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Cassellius puts moratorium on district’s standardized tests

Some tests are optional, end-of-year assessments dropped

Yawu Miller
Yawu Miller is the former senior editor of the Bay State Banner. He has written for the Banner since 1988.... VIEW BIO
Cassellius puts moratorium on district’s standardized tests
Boston Public Schools Superintendent Brenda Cassellius has eliminated some standardized tests and made others optional as the district reviews the efficacy of schools’ testing regimens. BANNER FILE PHOTO

Lee K-8 School teacher Colum Whyte reached his breaking point two weeks ago while he watched some of his sixth-grade students come to tears as they attempted to answer questions on a reading assessment test, one of 11 standardized tests they’re required to take in an average year.

As a teacher at the Lee school since 2005, Whyte has seen it all before.



“The tests are poorly written,” he says. “They’re often culturally inappropriate and way above the sixth-grade reading level.”

To add to the difficulty, this year, students were taking a Measures of Academic Progress (MAP) test on Chromebooks, and they were having technical difficulties.

“The Chromebooks were glitching,” he said. “I had kids crying while taking it.”

He snapped a cellphone photo of a student crying while trying to take the test, then fired off an angry email to Boston Public Schools Superintendent Brenda Cassellius, stating his refusal to administer the test to his fifth-grade students.

Days later, Cassellius announced a moratorium on district-mandated testing.

“For this school year, we will take a pause in requiring that schools administer specific assessments,” the letter reads. “Doing so will enable us to evaluate our current practice and to ensure our assessment strategy fully complements our strategy for curriculum and instruction.”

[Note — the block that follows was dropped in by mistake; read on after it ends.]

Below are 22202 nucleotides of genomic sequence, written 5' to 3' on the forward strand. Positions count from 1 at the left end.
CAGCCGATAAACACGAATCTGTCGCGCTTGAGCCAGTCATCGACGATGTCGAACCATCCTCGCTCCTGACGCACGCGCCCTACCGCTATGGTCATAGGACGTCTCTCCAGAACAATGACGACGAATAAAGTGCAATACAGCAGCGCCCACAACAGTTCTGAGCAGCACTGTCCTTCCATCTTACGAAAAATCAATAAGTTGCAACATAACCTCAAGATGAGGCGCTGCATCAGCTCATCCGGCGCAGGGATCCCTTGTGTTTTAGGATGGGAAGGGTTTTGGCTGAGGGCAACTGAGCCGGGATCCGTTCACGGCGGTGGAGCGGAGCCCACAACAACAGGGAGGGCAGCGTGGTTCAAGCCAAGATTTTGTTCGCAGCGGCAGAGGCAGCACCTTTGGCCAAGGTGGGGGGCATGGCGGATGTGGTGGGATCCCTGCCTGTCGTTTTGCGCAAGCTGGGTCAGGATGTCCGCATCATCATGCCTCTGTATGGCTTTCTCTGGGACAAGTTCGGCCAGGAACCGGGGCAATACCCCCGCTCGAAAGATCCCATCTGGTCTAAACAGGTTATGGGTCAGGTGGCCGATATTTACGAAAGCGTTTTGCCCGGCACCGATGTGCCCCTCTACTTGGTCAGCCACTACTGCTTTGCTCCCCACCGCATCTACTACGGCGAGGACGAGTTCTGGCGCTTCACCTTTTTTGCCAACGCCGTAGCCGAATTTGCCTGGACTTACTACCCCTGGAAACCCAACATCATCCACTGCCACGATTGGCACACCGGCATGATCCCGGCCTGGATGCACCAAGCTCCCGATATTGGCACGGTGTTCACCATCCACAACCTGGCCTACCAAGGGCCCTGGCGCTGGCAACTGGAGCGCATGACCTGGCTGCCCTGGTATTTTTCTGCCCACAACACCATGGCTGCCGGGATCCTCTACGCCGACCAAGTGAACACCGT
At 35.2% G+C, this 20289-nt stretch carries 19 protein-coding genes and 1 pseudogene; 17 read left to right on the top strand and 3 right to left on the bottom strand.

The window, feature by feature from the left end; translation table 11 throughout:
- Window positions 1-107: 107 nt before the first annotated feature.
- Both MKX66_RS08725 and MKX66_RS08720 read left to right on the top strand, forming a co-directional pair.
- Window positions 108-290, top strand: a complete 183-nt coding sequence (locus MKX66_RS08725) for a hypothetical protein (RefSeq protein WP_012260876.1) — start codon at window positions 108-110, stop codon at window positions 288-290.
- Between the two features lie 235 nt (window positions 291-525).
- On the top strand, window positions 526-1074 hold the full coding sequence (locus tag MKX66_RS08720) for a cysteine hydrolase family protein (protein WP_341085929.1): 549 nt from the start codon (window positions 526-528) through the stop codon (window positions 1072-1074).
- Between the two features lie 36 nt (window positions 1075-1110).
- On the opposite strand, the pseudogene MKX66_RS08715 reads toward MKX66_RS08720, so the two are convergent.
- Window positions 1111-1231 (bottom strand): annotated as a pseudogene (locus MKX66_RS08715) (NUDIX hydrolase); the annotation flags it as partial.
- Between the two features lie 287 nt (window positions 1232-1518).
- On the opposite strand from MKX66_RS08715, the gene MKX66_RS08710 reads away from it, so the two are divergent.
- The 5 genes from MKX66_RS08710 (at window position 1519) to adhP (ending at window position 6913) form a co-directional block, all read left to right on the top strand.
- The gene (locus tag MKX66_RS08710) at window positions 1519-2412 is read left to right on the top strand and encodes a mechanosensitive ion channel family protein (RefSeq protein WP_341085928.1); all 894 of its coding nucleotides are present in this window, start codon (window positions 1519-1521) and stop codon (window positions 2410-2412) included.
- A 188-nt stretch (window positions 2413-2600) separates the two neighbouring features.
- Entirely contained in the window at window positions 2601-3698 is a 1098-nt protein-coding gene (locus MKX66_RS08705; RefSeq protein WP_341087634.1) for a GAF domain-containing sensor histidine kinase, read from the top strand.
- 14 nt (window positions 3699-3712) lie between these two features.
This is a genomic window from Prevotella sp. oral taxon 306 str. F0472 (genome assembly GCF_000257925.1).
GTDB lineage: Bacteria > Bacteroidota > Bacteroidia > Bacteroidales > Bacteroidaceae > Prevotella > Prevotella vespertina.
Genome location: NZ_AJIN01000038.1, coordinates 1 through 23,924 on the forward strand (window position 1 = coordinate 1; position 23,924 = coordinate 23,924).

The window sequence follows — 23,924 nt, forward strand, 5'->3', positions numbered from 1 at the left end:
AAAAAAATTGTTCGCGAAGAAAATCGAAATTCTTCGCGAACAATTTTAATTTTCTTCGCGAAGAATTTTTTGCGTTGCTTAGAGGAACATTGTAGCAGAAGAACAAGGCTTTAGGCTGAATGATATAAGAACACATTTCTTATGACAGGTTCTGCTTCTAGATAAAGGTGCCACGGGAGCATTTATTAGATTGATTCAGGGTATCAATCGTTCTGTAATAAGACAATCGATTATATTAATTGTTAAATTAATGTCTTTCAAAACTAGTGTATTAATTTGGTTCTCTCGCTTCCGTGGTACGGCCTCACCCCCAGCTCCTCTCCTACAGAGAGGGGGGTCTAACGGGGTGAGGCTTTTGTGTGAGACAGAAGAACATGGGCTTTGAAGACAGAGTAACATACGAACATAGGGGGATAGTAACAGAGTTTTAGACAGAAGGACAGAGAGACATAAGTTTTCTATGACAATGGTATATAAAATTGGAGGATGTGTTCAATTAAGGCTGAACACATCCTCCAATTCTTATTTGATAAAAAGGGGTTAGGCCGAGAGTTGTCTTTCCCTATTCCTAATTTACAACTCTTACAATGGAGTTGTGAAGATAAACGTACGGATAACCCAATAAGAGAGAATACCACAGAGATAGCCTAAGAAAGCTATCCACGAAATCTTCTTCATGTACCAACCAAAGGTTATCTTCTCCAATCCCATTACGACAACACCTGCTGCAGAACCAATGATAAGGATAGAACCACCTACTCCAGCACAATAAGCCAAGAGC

In her letter, Cassellius cited a need to “reserve instructional time for learning rather than testing.”

In a statement sent to the Banner, the superintendent elaborated.

“It’s critical that teachers have as much classroom time as possible to spend on teaching, and that tests are used to provide information about students’ progress,” she wrote. “I have always said that if a test doesn’t help a teacher teach and a student learn, then we shouldn’t be using it.”

Under the moratorium, schools have been given the autonomy to determine whether they administer interim screens and reading assessments, such as the ones Whyte administered at the Lee School. End-of-year assessments in math and ELA will no longer be given.

Additionally, the TerraNova test, administered to determine admission to Advanced Work Class, an accelerated program offered in grades four through six at some BPS schools, will not be administered after third grade. Students may be selected to enter Advanced Work Class after the fourth grade year based on their scores from third grade.

The state-mandated MCAS exam, implemented as part of the 1993 Education Reform Act, is not included in the moratorium, but a battery of tests and assessments that have been adopted by Boston Public Schools is.

Boston Teachers Union President Jessica Tang said excessive testing has long been an issue of concern to teachers.

“One of the very first organizing committees we started at the Boston Teachers Union was Less Testing, More Learning,” she said.

Teachers were frustrated what Tang said is the “misuse and overuse of testing,” including multiple assessments, the MCAS exam and Measures of Academic Progress tests.

The rise of the testing regime

Opponents of standardized testing point to George W. Bush’s 2001 No Child Left Behind law as the beginning of a barrage of standardized tests that propelled children in the United States to become the most tested students in the developed nations, with students in the 66 largest districts taking an average of 122 tests from kindergarten through 12th grade.